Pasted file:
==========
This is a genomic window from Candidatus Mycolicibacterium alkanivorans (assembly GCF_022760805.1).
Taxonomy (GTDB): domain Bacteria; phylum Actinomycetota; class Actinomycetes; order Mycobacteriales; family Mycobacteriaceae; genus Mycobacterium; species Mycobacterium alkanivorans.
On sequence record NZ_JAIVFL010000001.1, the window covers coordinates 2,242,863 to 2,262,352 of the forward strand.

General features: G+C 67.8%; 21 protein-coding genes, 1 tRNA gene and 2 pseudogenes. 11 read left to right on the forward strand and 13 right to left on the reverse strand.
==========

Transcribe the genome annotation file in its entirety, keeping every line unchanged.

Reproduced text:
This is a genomic window from Candidatus Mycolicibacterium alkanivorans (assembly GCF_022760805.1).
Taxonomy (GTDB): domain Bacteria; phylum Actinomycetota; class Actinomycetes; order Mycobacteriales; family Mycobacteriaceae; genus Mycobacterium; species Mycobacterium alkanivorans.
On sequence record NZ_JAIVFL010000001.1, the window covers coordinates 2,242,863 to 2,262,352 of the forward strand.

General features: G+C 67.8%; 21 protein-coding genes, 1 tRNA gene and 2 pseudogenes. 11 read left to right on the forward strand and 13 right to left on the reverse strand.